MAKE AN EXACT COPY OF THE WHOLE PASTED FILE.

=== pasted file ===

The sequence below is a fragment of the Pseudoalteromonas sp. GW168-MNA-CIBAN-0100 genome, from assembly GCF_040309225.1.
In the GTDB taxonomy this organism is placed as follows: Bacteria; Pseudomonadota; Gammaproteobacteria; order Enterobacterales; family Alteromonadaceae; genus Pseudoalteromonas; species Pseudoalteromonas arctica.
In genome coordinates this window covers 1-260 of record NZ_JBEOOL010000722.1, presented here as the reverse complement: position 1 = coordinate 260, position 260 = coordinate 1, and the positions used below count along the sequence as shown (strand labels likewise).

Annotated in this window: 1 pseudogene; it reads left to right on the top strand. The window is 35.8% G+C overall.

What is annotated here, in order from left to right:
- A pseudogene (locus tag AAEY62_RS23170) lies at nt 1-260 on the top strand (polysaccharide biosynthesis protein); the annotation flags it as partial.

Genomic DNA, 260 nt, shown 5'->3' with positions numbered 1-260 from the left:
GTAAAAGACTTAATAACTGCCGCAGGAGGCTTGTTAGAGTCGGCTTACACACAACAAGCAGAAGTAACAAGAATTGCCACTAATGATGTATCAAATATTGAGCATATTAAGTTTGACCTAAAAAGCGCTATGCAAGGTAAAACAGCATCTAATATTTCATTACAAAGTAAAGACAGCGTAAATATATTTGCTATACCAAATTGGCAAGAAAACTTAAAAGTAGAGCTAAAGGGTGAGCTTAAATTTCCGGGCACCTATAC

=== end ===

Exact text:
The sequence below is a fragment of the Pseudoalteromonas sp. GW168-MNA-CIBAN-0100 genome, from assembly GCF_040309225.1.
In the GTDB taxonomy this organism is placed as follows: Bacteria; Pseudomonadota; Gammaproteobacteria; order Enterobacterales; family Alteromonadaceae; genus Pseudoalteromonas; species Pseudoalteromonas arctica.
In genome coordinates this window covers 1-260 of record NZ_JBEOOL010000722.1, presented here as the reverse complement: position 1 = coordinate 260, position 260 = coordinate 1, and the positions used below count along the sequence as shown (strand labels likewise).

Annotated in this window: 1 pseudogene; it reads left to right on the top strand. The window is 35.8% G+C overall.

What is annotated here, in order from left to right:
- A pseudogene (locus tag AAEY62_RS23170) lies at nt 1-260 on the top strand (polysaccharide biosynthesis protein); the annotation flags it as partial.

Genomic DNA, 260 nt, shown 5'->3' with positions numbered 1-260 from the left:
GTAAAAGACTTAATAACTGCCGCAGGAGGCTTGTTAGAGTCGGCTTACACACAACAAGCAGAAGTAACAAGAATTGCCACTAATGATGTATCAAATATTGAGCATATTAAGTTTGACCTAAAAAGCGCTATGCAAGGTAAAACAGCATCTAATATTTCATTACAAAGTAAAGACAGCGTAAATATATTTGCTATACCAAATTGGCAAGAAAACTTAAAAGTAGAGCTAAAGGGTGAGCTTAAATTTCCGGGCACCTATAC